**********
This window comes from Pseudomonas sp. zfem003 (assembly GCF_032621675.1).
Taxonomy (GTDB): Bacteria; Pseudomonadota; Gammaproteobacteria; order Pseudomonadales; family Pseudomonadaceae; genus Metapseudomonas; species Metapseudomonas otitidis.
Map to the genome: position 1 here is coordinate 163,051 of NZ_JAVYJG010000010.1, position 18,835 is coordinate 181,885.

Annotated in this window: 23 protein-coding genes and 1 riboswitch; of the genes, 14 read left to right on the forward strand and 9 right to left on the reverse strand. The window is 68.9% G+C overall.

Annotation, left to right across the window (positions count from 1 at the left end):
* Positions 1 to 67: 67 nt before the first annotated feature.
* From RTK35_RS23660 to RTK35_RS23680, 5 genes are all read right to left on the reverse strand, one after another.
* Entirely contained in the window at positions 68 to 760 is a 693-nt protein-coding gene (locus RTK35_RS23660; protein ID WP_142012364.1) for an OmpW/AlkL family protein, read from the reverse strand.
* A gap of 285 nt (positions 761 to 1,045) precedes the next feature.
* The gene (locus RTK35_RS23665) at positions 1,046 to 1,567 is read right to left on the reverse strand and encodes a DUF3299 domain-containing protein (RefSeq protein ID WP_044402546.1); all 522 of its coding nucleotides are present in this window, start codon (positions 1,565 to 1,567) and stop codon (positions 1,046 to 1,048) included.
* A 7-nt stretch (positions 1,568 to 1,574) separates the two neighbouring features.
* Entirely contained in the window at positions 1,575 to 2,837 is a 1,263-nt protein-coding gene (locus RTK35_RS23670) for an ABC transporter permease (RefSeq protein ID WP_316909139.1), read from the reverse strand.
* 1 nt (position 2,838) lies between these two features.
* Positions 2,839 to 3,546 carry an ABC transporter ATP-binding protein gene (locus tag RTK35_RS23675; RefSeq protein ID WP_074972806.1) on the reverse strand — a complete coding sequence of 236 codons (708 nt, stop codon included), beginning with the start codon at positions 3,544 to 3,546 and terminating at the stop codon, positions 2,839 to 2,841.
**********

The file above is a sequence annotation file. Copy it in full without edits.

This window comes from Pseudomonas sp. zfem003 (assembly GCF_032621675.1).
Taxonomy (GTDB): Bacteria; Pseudomonadota; Gammaproteobacteria; order Pseudomonadales; family Pseudomonadaceae; genus Metapseudomonas; species Metapseudomonas otitidis.
Map to the genome: position 1 here is coordinate 163,051 of NZ_JAVYJG010000010.1, position 18,835 is coordinate 181,885.

Annotated in this window: 23 protein-coding genes and 1 riboswitch; of the genes, 14 read left to right on the forward strand and 9 right to left on the reverse strand. The window is 68.9% G+C overall.

Annotation, left to right across the window (positions count from 1 at the left end):
* Positions 1 to 67: 67 nt before the first annotated feature.
* From RTK35_RS23660 to RTK35_RS23680, 5 genes are all read right to left on the reverse strand, one after another.
* Entirely contained in the window at positions 68 to 760 is a 693-nt protein-coding gene (locus RTK35_RS23660; protein ID WP_142012364.1) for an OmpW/AlkL family protein, read from the reverse strand.
* A gap of 285 nt (positions 761 to 1,045) precedes the next feature.
* The gene (locus RTK35_RS23665) at positions 1,046 to 1,567 is read right to left on the reverse strand and encodes a DUF3299 domain-containing protein (RefSeq protein ID WP_044402546.1); all 522 of its coding nucleotides are present in this window, start codon (positions 1,565 to 1,567) and stop codon (positions 1,046 to 1,048) included.
* A 7-nt stretch (positions 1,568 to 1,574) separates the two neighbouring features.
* Entirely contained in the window at positions 1,575 to 2,837 is a 1,263-nt protein-coding gene (locus RTK35_RS23670) for an ABC transporter permease (RefSeq protein ID WP_316909139.1), read from the reverse strand.
* 1 nt (position 2,838) lies between these two features.
* Positions 2,839 to 3,546 carry an ABC transporter ATP-binding protein gene (locus tag RTK35_RS23675; RefSeq protein ID WP_074972806.1) on the reverse strand — a complete coding sequence of 236 codons (708 nt, stop codon included), beginning with the start codon at positions 3,544 to 3,546 and terminating at the stop codon, positions 2,839 to 2,841.